The life of Rodrigo Duterte, mayor of Davao City in the southern Philippines, reads more like that of a mob boss than a mayor. The National Bureau of Investigation (NBI) has investigated Duterte for his alleged links to a vigilante group called the Davao Death Squad (ties he later admitted), as well as threats made to kill village chiefs who did not support his government programs. He has expressed his support for extrajudicial killings as a means to fight corruption and crime. And in case you don’t think he’s serious, suspects have turned up dead after Duterte issued an ultimatum to all drug dealers to either leave his city within 48 hours or be killed. The man is rumored to have pushed a drug dealer out of a moving helicopter, and has openly stated that he would like to kill all criminals himself and throw them into Manila Bay. The most terrifying thing about him? He’s running for President, and he’s winning.
Duterte’s success can be explained by a number of factors, but one of the most troubling reasons for his popularity is that Filipinos have become so disillusioned by corruption in politics that they’ve become attracted to dangerous, zero tolerance policies. Duterte has stated that he would like to bring back the death penalty for the crime of plunder, and while he back-pedaled on his support for extrajudicial killings in the last presidential debate, Duterte still admits to having killed in the past, with a new ominous and unclear caveat: “It’s always bloody, but I never said extrajudicial.”
The popularity of these extreme policies reflects how frustrated citizens are with corruption in the Philippines. Corruption is incredibly widespread, and plagues the country’s politics, courts, and police forces at the local and national levels. Many voters view Duterte’s approach as necessary to combat this immense problem, which persists despite years of promises from many so-called anticorruption candidates.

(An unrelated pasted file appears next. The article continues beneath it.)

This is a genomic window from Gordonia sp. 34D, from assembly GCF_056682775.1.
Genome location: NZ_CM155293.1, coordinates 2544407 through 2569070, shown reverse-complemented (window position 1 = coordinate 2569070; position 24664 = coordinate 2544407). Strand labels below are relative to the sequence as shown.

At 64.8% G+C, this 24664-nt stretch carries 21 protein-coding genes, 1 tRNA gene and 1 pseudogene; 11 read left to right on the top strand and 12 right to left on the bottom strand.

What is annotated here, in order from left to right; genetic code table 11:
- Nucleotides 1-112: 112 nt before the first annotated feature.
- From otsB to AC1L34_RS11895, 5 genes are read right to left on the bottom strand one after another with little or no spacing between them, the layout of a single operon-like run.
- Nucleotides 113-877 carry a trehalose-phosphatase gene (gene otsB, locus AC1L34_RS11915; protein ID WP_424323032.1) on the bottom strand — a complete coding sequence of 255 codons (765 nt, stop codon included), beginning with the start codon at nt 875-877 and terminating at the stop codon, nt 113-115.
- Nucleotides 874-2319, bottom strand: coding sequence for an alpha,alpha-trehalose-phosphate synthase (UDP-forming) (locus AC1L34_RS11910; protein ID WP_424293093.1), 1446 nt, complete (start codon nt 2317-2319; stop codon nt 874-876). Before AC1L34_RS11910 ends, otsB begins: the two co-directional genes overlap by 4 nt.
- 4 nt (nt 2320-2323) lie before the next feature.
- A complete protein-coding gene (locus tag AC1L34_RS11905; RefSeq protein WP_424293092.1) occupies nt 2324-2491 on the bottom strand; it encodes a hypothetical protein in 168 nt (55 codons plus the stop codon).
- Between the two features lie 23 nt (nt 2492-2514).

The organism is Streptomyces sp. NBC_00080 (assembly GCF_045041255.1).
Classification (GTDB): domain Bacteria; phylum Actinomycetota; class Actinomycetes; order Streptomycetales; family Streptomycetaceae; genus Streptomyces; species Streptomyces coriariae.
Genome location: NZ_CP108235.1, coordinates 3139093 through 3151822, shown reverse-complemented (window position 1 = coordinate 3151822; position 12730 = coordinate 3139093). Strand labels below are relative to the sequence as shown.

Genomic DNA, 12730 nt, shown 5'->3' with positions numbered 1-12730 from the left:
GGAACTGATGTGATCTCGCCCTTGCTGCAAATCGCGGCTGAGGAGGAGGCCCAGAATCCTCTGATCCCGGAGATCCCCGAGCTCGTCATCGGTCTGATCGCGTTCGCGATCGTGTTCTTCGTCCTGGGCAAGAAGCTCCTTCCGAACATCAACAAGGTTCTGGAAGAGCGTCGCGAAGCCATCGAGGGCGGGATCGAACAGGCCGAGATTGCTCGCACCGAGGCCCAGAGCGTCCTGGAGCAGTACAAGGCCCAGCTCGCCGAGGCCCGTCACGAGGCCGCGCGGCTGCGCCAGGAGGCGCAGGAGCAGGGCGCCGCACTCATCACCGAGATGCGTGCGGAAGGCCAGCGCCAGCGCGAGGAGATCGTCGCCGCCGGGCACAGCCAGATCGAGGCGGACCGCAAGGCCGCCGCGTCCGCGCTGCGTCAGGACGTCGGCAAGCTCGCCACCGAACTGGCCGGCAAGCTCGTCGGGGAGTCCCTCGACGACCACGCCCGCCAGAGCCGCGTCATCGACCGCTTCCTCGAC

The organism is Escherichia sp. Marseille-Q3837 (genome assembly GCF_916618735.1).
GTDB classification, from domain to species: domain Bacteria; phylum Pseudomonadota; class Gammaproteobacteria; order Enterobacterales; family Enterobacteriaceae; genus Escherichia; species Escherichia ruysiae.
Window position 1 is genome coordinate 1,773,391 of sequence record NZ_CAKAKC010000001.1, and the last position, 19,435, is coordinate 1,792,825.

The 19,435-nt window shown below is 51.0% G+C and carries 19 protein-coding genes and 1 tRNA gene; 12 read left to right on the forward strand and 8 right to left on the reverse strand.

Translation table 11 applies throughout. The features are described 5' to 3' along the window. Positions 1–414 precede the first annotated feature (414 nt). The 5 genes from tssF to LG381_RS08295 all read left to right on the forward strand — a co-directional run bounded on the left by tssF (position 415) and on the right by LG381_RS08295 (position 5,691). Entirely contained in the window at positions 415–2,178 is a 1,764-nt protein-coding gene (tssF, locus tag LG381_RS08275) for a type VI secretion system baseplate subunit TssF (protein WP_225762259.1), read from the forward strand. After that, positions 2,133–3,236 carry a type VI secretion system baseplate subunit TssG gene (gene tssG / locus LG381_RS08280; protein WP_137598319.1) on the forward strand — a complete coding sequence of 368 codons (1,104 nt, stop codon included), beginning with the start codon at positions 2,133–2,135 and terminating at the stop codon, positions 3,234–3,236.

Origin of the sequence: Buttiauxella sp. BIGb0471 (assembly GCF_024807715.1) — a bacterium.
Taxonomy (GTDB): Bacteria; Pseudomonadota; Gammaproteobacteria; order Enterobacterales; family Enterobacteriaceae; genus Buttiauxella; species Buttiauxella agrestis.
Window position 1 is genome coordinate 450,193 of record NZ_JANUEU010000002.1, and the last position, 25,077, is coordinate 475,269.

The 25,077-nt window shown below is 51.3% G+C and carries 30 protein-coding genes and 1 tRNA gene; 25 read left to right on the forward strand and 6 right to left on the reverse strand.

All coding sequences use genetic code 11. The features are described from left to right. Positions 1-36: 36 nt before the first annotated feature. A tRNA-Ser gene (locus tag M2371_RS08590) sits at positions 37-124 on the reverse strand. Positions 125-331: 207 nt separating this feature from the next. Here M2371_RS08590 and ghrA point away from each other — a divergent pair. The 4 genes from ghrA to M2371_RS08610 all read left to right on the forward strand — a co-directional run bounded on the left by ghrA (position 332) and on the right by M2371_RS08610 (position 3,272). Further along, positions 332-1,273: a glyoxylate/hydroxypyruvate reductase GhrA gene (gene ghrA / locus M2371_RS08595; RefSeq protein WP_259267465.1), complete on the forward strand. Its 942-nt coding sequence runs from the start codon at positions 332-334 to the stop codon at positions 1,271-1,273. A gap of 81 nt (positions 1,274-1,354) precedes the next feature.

While I understand this frustration with Philippine corruption, Duterte’s zero-tolerance approach is short-sighted, misguided, and incredibly dangerous. As voters prepare for the election next month, they should consider the troubling implications of Duterte’s violent approach to the fight against corruption.
Duterte’s violent and extreme policy to fight corruption shows a complete lack of respect for due process and rule of law, for which he has been widely criticized by human rights groups. And perhaps surprisingly, many of his supporters do not reject this characterization of his approach, but actually seem to believe that human rights abuses are justified because violent discipline is now necessary to rein in corruption.
What these supporters fail to consider, however, is that there are troubling costs that come with such an approach—costs that are likely not worth whatever benefits violent discipline would confer on the country.
- First, we should worry that throwing out the rule of law will result in wrongful convictions – or worse – not only of the politically powerful, but also of less influential local government officials. Corruption in the Philippines is not generally regarded as being contained to a particular political party or level of government. While disciplining national officials will attract widespread attention and scrutiny, a regime that disregards the rule of law could – intentionally or unintentionally – wrongfully punish officials at the local level, while suffering practically no political consequences. Given Duterte’s history of intimidating his dissenters with death threats, this is a very real concern.
- Second, even if one trusts that this one leader might be different, the success of his regime would depend on numerous subordinates—cabinet members, governors, local officials, and enforcement officers—resisting the temptation to exploit the incredible power conferred on them. Authority is already exploited so frequently in local enforcement, even in the petty bribery context, and the idea that we’d entrust the executive and enforcement officials with sweeping powers to bring corruption in line seems misguided. Without legal procedures, oversight over each of these individuals and the thousands of islands they govern will be nearly impossible.
- Third, maintaining the rule of law is an inherent value, one that is not separate from the anticorruption fight. A huge part of the frustration driving Duterte supporters is that politicians and other corrupt actors behave as though they are above the law, and not subject to consequences. While Duterte might argue that violence is the only means available to bring these actors to justice, it’s also important to recognize that his approach also advocates operating above the law. Duterte’s violent rhetoric minimizes the importance of rules when addressing one issue—but we should worry about it says about the importance of rules more generally.